Not since Alexander Pope ended the 18th-century craze for artfully-trimmed hedges by lampooning aristocrats for turning shrubs into “awkward figures of men” has British topiary faced such a grave threat.
Gardeners are being warned to look out for a new invasive pest which is threatening to lay waste to Britain’s box trees - the favoured shrub of topiary artists - by stripping entire plants bare and reducing painstakingly-clipped creations to withered skeletons.
The Royal Horticultural Society (RHS) has recorded a rapid expansion of cases of Diaphania perspectalis, otherwise known as the box tree caterpillar, a species native to Asia which likes nothing better than to snack on the hitherto famously hardy Buxus sempervirens, which is toxic to other animals, including humans.
The caterpillar, which becomes a moth with semi-transparent white wings, is thought to have first arrived in Europe in 2005 in a consignment of box plants sent from China to Germany. It was reported in Britain five years ago after larvae were spotted in a Surrey nursery and there have been sporadic infestations since.
But now experts fear it may be on the verge of expanding rapidly across the country after the number of cases doubled in the last 12 months and infected plants were spotted in east London and Buckinghamshire.
The RHS documented eight cases of infestation by the voracious caterpillar in a single month in May in the Woodford and Loughton areas of London and the village of Stoke Poges, near Slough. The figures are double the total for the entirety of 2013 and match the number of all sightings since 2011.
Andrew Salisbury, an entomologist with the RHS, told The Independent: “The numbers don’t sound high but they are a marked increase and a sign of establishment of the species.
“There were eight cases over the last three years, and now there are already eight this year, indicating that this pest is now well-established in parts of the South East and likely to become a big problem on box plants.”
The Asian caterpillar is the latest alien fauna to cause potential havoc in British gardens after stealing its way into the country hidden on imported plants.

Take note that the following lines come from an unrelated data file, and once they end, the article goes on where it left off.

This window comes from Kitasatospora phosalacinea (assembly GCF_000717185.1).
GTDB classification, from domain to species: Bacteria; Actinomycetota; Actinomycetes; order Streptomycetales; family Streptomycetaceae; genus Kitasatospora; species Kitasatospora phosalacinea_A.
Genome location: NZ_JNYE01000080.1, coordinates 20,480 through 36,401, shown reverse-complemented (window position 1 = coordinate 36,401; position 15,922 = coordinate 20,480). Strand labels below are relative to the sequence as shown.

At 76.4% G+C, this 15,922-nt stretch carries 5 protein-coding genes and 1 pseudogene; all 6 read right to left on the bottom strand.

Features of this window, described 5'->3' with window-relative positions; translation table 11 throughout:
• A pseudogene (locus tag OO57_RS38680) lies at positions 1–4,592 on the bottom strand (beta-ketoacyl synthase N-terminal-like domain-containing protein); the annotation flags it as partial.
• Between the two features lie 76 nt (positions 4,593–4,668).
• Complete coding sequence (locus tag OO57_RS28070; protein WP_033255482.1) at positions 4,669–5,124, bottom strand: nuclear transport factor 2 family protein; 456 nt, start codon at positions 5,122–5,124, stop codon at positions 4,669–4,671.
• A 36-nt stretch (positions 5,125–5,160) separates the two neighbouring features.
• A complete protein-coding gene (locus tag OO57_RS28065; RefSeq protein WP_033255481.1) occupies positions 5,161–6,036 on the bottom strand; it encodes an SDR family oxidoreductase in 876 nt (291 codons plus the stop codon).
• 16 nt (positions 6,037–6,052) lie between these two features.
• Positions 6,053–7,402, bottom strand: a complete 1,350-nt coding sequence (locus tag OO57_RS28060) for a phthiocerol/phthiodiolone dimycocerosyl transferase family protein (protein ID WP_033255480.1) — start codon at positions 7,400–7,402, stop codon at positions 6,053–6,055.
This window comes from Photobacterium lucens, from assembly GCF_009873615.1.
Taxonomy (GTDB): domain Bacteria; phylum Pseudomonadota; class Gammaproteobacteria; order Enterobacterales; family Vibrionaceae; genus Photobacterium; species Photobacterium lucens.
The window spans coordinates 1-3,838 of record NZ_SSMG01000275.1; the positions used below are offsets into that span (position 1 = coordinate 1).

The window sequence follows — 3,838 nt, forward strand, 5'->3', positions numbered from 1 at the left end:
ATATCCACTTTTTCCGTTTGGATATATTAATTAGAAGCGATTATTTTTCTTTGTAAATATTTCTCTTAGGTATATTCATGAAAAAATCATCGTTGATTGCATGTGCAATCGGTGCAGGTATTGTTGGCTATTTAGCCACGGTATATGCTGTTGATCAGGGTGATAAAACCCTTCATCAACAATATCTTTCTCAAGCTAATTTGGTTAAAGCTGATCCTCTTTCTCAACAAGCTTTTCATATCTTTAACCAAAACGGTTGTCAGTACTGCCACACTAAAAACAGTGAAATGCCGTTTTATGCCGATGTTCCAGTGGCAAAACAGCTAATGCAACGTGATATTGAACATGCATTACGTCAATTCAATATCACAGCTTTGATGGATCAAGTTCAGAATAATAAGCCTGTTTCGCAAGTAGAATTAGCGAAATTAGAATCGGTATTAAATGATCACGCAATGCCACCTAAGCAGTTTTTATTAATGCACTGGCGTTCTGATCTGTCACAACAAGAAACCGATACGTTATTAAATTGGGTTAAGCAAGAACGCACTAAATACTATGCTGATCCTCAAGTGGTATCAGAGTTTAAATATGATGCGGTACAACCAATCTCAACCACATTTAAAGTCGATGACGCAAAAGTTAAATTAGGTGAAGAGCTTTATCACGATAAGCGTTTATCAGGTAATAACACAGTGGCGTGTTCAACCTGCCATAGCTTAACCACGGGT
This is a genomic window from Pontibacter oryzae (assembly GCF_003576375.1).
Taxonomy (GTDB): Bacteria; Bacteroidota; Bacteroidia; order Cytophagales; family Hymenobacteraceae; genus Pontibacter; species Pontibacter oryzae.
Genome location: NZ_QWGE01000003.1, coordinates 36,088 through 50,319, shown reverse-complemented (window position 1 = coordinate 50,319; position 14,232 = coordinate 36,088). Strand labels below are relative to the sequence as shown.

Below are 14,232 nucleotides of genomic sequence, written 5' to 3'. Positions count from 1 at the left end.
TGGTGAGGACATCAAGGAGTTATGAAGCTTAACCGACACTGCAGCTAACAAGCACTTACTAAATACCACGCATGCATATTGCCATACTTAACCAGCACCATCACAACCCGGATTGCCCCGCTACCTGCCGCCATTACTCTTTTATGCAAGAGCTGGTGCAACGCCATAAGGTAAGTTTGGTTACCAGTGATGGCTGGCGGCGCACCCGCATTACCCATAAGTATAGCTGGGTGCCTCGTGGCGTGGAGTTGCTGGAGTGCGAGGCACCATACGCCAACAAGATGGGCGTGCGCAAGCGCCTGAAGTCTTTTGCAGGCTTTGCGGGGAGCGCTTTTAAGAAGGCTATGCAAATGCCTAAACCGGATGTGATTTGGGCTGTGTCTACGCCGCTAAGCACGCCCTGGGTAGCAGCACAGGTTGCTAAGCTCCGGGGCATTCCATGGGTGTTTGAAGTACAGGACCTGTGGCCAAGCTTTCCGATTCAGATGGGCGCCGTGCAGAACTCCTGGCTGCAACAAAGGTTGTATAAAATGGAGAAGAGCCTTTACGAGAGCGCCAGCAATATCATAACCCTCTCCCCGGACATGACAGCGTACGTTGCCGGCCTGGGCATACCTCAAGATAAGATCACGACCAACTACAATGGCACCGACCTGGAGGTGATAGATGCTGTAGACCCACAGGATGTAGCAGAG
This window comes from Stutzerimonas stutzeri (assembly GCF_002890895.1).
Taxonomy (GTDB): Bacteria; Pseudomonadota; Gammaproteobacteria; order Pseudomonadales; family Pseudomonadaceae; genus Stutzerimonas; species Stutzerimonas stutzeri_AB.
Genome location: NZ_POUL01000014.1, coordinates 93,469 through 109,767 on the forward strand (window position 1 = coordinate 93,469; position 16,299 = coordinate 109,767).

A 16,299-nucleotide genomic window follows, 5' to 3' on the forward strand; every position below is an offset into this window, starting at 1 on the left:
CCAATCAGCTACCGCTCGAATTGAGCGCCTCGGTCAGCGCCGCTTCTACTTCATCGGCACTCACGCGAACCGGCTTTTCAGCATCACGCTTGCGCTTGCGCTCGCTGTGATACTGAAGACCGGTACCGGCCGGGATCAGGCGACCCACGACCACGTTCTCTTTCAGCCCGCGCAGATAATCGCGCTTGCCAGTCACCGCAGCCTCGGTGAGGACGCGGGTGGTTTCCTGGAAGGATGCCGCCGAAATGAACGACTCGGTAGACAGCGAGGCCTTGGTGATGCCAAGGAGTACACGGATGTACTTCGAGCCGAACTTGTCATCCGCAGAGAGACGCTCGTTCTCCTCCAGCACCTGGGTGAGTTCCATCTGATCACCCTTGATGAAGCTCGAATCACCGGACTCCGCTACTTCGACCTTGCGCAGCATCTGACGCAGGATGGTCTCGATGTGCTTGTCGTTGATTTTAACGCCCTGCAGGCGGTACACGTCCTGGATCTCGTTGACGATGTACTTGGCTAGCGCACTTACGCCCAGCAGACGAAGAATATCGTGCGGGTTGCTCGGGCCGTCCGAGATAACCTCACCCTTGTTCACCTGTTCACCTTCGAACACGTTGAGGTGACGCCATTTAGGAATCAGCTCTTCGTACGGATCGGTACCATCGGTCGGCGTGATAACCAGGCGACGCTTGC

Non-native invasive species including the rosemary beetle, which originates from southern Europe and damages rosemary and lavender plants, and New Guinea flatworm, which has arrived in Europe and now poses a threat to Britain’s snail population, have all spread on the back of the international plant trade.
The box caterpillar, which is also spreading in the Netherlands and France, is an imminent concern because it can breed two to three generations every season between May to September and adult moths can spread five to 10km a year.
The habit of the adult moth of laying its eggs in the inner branches of the plant and the resulting caterpillars eating their way outwards, wrapping the plant in a sticky web, means that infestations can be difficult to spot before significant and often fatal damage has been done.
Unlike edible plant bugs, the caterpillar can be controlled professionally using pesticides but it nonetheless threatens wild box plants common across the South West as well as the pastime of thousands of amateur topiary growers.
James Crebbin-Bailey, one of Britain’s leading topiarists and twice gold medal winner at the Chelsea Garden Show, said: “It is quite a worry because the first thing you know about it is you have got a defoliated plant. Commercial nurseries should be able to control it but the amateur grower is more at risk.
“It’s alarming because until very recently it was one of the toughest plants around. It is poisonous and extremely hardy. It has been considered to be fairly bullet proof.”
Planted close to houses to deter witches from entering homes according to folklore, the box plant with its small leaves and dense growth has been a feature of the formal English garden since the Tudors caught onto a Continental fashion for shaping plants into “knot” gardens of intertwined shrubs.
By the 17th century the art form had graduated to the elaborate leafy creations for which it is famed. As Horace Walpole would later note: “Gods, animals and other objects were no longer carved out of stone: but the trees, shrubs and hedges were made to do double service as a body of verdure and as a sculpture gallery.”
The satirical intervention of Pope, who ridiculed the nobility’s love of topiary with an article containing mock catalogue descriptions such as “St George in box; his arm scarce long enough, but will be in condition to stick the dragon by next April”, was credited with virtually killing off the craze.
But it soon re-emerged and remains popular. Mr Crebbin-Bailey said: “I haven’t seen this caterpillar. My hope is that it can be controlled so I and others never will.”
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